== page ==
Shared Decision Making (SDM) is a collaborative process between a client and a practitioner, both of whom recognize one another as experts and work together to exchange information and clarify values in order to arrive at a health care decision (Deegan, Rapp, Holter, & Riefer 2008; Elwin et al., 2017).
In SDM, the clinician is an expert in diagnosis and treatment options, while the patient has lived experience expertise in personal preferences, based on personal values and needs. By including patient experiences and patient preferences along with scientific evidence and clinician knowledge, the aim of SDM is to ensure patient-centered decisions that reflect user's needs and work well for each individual patient.
In the Region of Southern Denmark, SDM is a prioritized implementation effort in all hospitals of somatic care and in all the hospitals serving people with mental health issues. Guided by the principle that "the best possible course of treatment is characterized by people with mental illness being met as equal partners with influence on their own treatment" (Psykiatriplanen 2020-2024, Region Syddanmark), SDM is integrated as an overall vision for the mental health services in the region.
Implementation of SDM in the mental health services of the Region of Southern Denmark is ongoing, and gradually the implementation is expected to involve most of the mental health units and teams in the mental health services.
The objective of the project is to establish a basic knowledge on decision-making preferences among mental health professionals by measuring general and specific preferences in different decision-making situations. The aim is also to investigate whether decision-making preferences may change with the SDM implementation. Further, the project aims to detect if there are correlations between different decision-making preferences and knowledge of recovery in mental health providers, and to analyse possible variations of preferences and knowledge of recovery in relation to different background variables, e.g. professional group, age, gender and length of service.
Data and biological material
Preferences for clinical decision-making among mental health practitioners are investigated in both inpatient and outpatient mental health settings by using the Clinical Decision Making Style (CDMS), while knowledge of recovery is measured by using the Recovery Knowledge Inventory (RKI).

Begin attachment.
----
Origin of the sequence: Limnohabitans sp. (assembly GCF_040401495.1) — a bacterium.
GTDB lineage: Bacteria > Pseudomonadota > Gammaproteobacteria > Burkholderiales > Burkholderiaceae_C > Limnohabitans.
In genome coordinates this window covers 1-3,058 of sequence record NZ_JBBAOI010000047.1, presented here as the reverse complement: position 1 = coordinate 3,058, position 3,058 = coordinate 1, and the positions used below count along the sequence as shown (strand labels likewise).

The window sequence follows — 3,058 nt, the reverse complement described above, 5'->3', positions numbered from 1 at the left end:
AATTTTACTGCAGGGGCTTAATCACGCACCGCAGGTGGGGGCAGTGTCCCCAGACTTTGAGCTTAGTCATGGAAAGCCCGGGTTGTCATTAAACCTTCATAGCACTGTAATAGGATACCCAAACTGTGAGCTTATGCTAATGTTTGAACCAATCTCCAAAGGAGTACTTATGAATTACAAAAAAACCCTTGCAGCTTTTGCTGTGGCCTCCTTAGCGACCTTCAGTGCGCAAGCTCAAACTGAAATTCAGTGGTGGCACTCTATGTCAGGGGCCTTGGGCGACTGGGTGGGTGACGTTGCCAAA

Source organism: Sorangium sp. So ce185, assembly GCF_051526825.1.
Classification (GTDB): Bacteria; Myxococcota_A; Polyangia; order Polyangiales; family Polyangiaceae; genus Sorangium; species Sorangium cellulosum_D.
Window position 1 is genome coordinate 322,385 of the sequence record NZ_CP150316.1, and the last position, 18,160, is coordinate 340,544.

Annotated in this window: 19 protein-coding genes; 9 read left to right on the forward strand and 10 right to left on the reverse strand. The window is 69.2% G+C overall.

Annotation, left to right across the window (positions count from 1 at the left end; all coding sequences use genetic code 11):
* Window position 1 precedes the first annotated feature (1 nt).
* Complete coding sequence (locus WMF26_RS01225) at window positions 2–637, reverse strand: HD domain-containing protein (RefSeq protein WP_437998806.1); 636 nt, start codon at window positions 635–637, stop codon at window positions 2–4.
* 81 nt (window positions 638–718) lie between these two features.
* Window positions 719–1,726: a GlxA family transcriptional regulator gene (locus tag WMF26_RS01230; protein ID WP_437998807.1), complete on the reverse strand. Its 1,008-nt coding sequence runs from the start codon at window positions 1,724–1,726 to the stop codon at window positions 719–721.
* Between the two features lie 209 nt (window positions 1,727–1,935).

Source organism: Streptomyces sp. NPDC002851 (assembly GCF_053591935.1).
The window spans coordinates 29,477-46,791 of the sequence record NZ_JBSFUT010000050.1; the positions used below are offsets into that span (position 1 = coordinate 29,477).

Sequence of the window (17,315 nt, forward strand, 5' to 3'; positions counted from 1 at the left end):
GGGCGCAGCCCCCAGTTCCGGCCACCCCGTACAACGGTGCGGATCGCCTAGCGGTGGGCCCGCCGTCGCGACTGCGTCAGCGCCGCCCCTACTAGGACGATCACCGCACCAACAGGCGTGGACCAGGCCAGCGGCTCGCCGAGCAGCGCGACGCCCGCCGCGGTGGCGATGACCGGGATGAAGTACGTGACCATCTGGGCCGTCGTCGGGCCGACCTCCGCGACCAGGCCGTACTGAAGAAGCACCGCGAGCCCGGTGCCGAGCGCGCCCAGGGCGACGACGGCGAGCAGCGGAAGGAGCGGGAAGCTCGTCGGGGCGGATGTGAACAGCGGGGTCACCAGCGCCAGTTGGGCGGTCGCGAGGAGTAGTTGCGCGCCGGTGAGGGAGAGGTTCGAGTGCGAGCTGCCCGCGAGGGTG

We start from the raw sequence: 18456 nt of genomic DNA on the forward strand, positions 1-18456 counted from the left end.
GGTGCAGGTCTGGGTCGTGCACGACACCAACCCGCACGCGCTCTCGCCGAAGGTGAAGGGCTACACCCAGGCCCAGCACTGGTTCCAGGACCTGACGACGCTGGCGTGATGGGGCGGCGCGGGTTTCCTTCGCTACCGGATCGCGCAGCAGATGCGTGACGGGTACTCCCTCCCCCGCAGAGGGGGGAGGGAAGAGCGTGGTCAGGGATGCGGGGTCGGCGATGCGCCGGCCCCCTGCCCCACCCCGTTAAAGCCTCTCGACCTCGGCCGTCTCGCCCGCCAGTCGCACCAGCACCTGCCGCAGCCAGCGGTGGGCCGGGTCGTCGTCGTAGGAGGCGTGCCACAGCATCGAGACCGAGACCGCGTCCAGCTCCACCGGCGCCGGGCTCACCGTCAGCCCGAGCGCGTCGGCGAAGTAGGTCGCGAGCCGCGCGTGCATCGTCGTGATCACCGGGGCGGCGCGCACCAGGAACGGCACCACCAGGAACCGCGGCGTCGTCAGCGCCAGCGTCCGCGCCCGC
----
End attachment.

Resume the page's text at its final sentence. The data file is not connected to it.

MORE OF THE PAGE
The CDMS is a modified version of the Autonomy Preference Index adapted for use in mental health care. It consists of 2 subscales and 21 items in total. The Participation in Decision Making (PD) subscale is 15 questions about preferences for decision-making in different decision situations related to treatment, medication and work conditions. A short case presentation is used in several of the questions, for example: Imagine that a patient is recovering after an acute phase; now the patient wants to return to work, after which a series of questions follow as to who, according to the therapist, should make the decision: The patient alone, mainly the patient, the patient and I together, mainly me, me alone. The Information sub-scale (IN) has six questions on the level of information, to which professionals in the staff version of CDMS must answer how much they agree or disagree with the patient's need for information in different decision situations.
The Recovery Knowledge Inventory (RKI) is 20 questions on the understanding of recovery and recovery processes in people with mental health disorders. The answers are scored 1 (strongly disagree) to 5 (strongly agree). Several items scores must be reversed before calculating the total score. High score indicates high knowledge and understanding of the concept of recovery and the recovery process.
Relevant background information on treatment sites (inpatient, outpatient, child, adolescent or adult service), professional group, age, gender, length of service, and whether the provider has received training in SDM, are collected.
Deegan, P.E., Rapp, C., Holter, M., & Riefer, M. (2008). Best practices: a program to support shared decision making in an outpatient psychiatric medication clinic. Psychiatric Services, 59(6), 603-5. doi: 10.1176/ps.2008.59.6.603.
Elwyn, G., Durand, M. A., Song, J., Aarts, J., Barr, P. J., Berger, Z., Cochran, N., Frosch, D., Galasiński, D., Gulbrandsen, P., Han, P., Härter, M., Kinnersley, P., Lloyd, A., Mishra, M., Perestelo-Perez, L., Scholl, I., Tomori, K., Trevena, L., Witteman, H. O., ... Van der Weijden, T. (2017). A three-talk model for shared decision making: multistage consultation process. BMJ (Clinical research ed.), 359, j4891. doi.org/10.1136/bmj.j4891.
Psykiatriplanen 2020-2024, Region Syddanmark: https://psykiatrienisyddanmark.dk/om-sygehuset/psykiatriplan-2020-2024